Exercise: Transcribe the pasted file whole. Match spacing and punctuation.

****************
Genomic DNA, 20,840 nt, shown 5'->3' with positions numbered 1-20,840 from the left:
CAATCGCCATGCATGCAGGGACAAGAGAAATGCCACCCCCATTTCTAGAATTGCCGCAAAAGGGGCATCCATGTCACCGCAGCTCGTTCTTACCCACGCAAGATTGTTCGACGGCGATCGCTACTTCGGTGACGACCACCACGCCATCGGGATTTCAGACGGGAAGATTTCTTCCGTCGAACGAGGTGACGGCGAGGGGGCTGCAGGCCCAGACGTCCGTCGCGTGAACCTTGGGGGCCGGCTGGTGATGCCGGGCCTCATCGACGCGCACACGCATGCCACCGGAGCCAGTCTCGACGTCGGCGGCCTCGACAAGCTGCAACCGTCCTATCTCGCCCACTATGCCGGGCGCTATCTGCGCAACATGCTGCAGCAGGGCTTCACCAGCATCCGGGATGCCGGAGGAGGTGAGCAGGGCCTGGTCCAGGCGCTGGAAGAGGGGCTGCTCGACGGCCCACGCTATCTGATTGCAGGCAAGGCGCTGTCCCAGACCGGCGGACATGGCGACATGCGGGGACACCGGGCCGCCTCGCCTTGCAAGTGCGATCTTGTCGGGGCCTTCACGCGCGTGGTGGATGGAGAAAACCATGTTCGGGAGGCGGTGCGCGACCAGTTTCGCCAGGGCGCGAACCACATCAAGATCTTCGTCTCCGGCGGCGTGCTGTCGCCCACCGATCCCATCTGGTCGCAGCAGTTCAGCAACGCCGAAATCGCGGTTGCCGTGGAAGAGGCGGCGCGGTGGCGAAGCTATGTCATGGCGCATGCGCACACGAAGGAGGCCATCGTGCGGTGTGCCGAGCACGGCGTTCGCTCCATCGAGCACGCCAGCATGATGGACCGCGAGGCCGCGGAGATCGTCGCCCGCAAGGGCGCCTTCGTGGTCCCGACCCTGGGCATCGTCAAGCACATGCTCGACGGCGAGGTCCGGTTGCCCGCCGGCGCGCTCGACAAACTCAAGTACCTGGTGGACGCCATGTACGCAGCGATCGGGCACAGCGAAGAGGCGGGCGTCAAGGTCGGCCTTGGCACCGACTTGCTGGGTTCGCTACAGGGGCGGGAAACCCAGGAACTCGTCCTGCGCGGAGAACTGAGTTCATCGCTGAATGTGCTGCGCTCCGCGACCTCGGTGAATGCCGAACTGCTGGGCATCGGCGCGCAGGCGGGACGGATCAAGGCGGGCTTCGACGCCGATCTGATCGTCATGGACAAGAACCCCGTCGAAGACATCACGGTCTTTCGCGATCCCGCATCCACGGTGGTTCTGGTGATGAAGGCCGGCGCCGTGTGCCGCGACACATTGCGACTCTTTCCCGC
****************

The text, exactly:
Genomic DNA, 20,840 nt, shown 5'->3' with positions numbered 1-20,840 from the left:
CAATCGCCATGCATGCAGGGACAAGAGAAATGCCACCCCCATTTCTAGAATTGCCGCAAAAGGGGCATCCATGTCACCGCAGCTCGTTCTTACCCACGCAAGATTGTTCGACGGCGATCGCTACTTCGGTGACGACCACCACGCCATCGGGATTTCAGACGGGAAGATTTCTTCCGTCGAACGAGGTGACGGCGAGGGGGCTGCAGGCCCAGACGTCCGTCGCGTGAACCTTGGGGGCCGGCTGGTGATGCCGGGCCTCATCGACGCGCACACGCATGCCACCGGAGCCAGTCTCGACGTCGGCGGCCTCGACAAGCTGCAACCGTCCTATCTCGCCCACTATGCCGGGCGCTATCTGCGCAACATGCTGCAGCAGGGCTTCACCAGCATCCGGGATGCCGGAGGAGGTGAGCAGGGCCTGGTCCAGGCGCTGGAAGAGGGGCTGCTCGACGGCCCACGCTATCTGATTGCAGGCAAGGCGCTGTCCCAGACCGGCGGACATGGCGACATGCGGGGACACCGGGCCGCCTCGCCTTGCAAGTGCGATCTTGTCGGGGCCTTCACGCGCGTGGTGGATGGAGAAAACCATGTTCGGGAGGCGGTGCGCGACCAGTTTCGCCAGGGCGCGAACCACATCAAGATCTTCGTCTCCGGCGGCGTGCTGTCGCCCACCGATCCCATCTGGTCGCAGCAGTTCAGCAACGCCGAAATCGCGGTTGCCGTGGAAGAGGCGGCGCGGTGGCGAAGCTATGTCATGGCGCATGCGCACACGAAGGAGGCCATCGTGCGGTGTGCCGAGCACGGCGTTCGCTCCATCGAGCACGCCAGCATGATGGACCGCGAGGCCGCGGAGATCGTCGCCCGCAAGGGCGCCTTCGTGGTCCCGACCCTGGGCATCGTCAAGCACATGCTCGACGGCGAGGTCCGGTTGCCCGCCGGCGCGCTCGACAAACTCAAGTACCTGGTGGACGCCATGTACGCAGCGATCGGGCACAGCGAAGAGGCGGGCGTCAAGGTCGGCCTTGGCACCGACTTGCTGGGTTCGCTACAGGGGCGGGAAACCCAGGAACTCGTCCTGCGCGGAGAACTGAGTTCATCGCTGAATGTGCTGCGCTCCGCGACCTCGGTGAATGCCGAACTGCTGGGCATCGGCGCGCAGGCGGGACGGATCAAGGCGGGCTTCGACGCCGATCTGATCGTCATGGACAAGAACCCCGTCGAAGACATCACGGTCTTTCGCGATCCCGCATCCACGGTGGTTCTGGTGATGAAGGCCGGCGCCGTGTGCCGCGACACATTGCGACTCTTTCCCGC